Figure 12: Passenger water transport - numbers of passengers and vehicles carried on ferry routes, 2008 to 2016

Figure 12: Passenger water transport - numbers of passengers and vehicles carried on ferry routes, 2008 to 2016

Source: Transport Scotland from ferry operators – not National Statistics

9.5 Freight water transport– description

This group includes the transport of freight on vessels designed for operating on sea or coastal waters.

  • transport of freight over seas and coastal waters, whether scheduled or not
  • transport by towing or pushing of barges, oil rigs etc.
  • renting of vessels with crew for sea and coastal freight water transport

It excludes:

  • storage of freight,
  • harbour operation and other auxiliary activities such as docking, pilotage, lighterage, vessel salvage
  • cargo handling
  • renting of commercial ships or boats without crew

9.6 Freight water transport– economic key points

In 2016 freight water transport generated £65 million GVA: accounting for 0.05 % of the overall Scottish economy, and 1.7 % of the marine economy.

In terms of employment, water freight transport provided employment for 500 workers, contributing 0.02 % to total Scottish employment, and 0.7 % of the marine economy employment.

9.7 Freight water transport – trends

Table 14 : Freight water transport - GVA, turnover, employment and GVA per head, 2008 to 2016 (2016 prices)

Year GVA £M Turnover £M Employment Headcount 000's GVA Per Head £
2008 147 439 0.70 210,532
2009 111 366 0.70 159,023
2010 167 328 0.50 333,630
2011 189 380 0.50 377,102
2012 152 267 0.60 252,780
2013 77 366 0.60 127,502
2014 85 276 0.90 94,382
2015 84 242 0.60 140,417
2016 65 178 0.50 130,400

9.8 Freight water transport – trends

From 2015 to 2016 water freight transport GVA (adjusted to 2016 prices) fell by almost a quarter (23%) and employment fell by 17%. GVA reached a peak of £189 million in 2011, but between 2008 and 2016 GVA fell by over a half (56%) and employment fell by 29%.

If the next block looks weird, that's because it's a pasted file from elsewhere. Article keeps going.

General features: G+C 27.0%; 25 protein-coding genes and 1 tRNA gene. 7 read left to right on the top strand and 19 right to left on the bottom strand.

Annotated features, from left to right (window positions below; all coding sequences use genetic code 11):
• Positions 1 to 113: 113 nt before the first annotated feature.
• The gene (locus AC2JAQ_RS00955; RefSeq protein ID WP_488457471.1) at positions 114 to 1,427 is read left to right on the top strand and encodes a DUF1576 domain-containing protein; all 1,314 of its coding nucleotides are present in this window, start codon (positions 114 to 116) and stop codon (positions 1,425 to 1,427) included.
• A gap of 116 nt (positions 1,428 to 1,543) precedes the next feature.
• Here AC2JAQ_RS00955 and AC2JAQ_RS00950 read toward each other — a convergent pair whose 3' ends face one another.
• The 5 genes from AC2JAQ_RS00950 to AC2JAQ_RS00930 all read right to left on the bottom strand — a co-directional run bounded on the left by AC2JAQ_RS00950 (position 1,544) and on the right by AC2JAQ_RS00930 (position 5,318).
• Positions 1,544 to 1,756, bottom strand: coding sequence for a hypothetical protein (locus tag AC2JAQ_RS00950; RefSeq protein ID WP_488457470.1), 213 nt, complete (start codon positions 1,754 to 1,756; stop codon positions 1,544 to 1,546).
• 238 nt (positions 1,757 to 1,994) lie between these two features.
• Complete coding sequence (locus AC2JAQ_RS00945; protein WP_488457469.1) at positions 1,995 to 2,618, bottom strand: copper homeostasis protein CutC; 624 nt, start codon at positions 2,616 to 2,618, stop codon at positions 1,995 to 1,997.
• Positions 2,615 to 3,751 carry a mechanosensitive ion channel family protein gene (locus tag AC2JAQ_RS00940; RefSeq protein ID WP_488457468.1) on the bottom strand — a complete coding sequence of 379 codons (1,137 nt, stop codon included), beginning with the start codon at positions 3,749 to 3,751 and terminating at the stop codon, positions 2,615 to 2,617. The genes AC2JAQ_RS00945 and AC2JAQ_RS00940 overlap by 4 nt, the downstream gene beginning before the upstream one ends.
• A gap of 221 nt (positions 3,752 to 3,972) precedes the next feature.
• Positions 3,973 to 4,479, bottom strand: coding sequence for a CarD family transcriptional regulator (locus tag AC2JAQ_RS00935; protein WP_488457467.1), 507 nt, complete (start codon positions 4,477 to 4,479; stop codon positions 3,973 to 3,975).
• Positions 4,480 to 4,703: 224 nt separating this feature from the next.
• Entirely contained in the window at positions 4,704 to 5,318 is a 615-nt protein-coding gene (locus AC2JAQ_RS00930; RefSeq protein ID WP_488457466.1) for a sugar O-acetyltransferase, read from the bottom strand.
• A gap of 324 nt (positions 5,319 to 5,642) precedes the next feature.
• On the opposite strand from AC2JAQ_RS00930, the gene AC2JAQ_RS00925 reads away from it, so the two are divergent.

Figure 13 : Freight water transport - GVA and employment (headcount), 2008 to 2016 (2016 prices)

Figure 13 : Freight water transport - GVA and employment (headcount), 2008 to 2016 (2016 prices)

Passenger water transport produced similar GVA to freight water transport in 2015 and 2016. However, because freight transport employed fewer people, the GVA per worker in freight water transport is almost three times that of passenger transport.

Figure 14 shows Transport Scotland’s statistics for the tonnage of freight traffic through Scottish ports. There were 67 million tonnes of freight handled by ports in Scotland in 2016. However, between 2008 and 2016 the total tonnage of freight traffic through Scottish ports reduced by 31%.

Figure 14 : Freight water transport – freight tonnage, Scottish ports, all freight traffic, 2008 – 2016

Figure 14 : Freight water transport – freight tonnage, Scottish ports, all freight traffic, 2008 – 2016

Source: DfT Maritime and shipping statistics Table PORT0101

9.9 Freight water transport – by geography

The highest freight traffic in 2016 was through Forth ports (27 million tonnes), Clyde ports (9 million tonnes) and Sullom Voe ports (6 million tonnes).


Contact

Kirsty.Bosley@gov.scot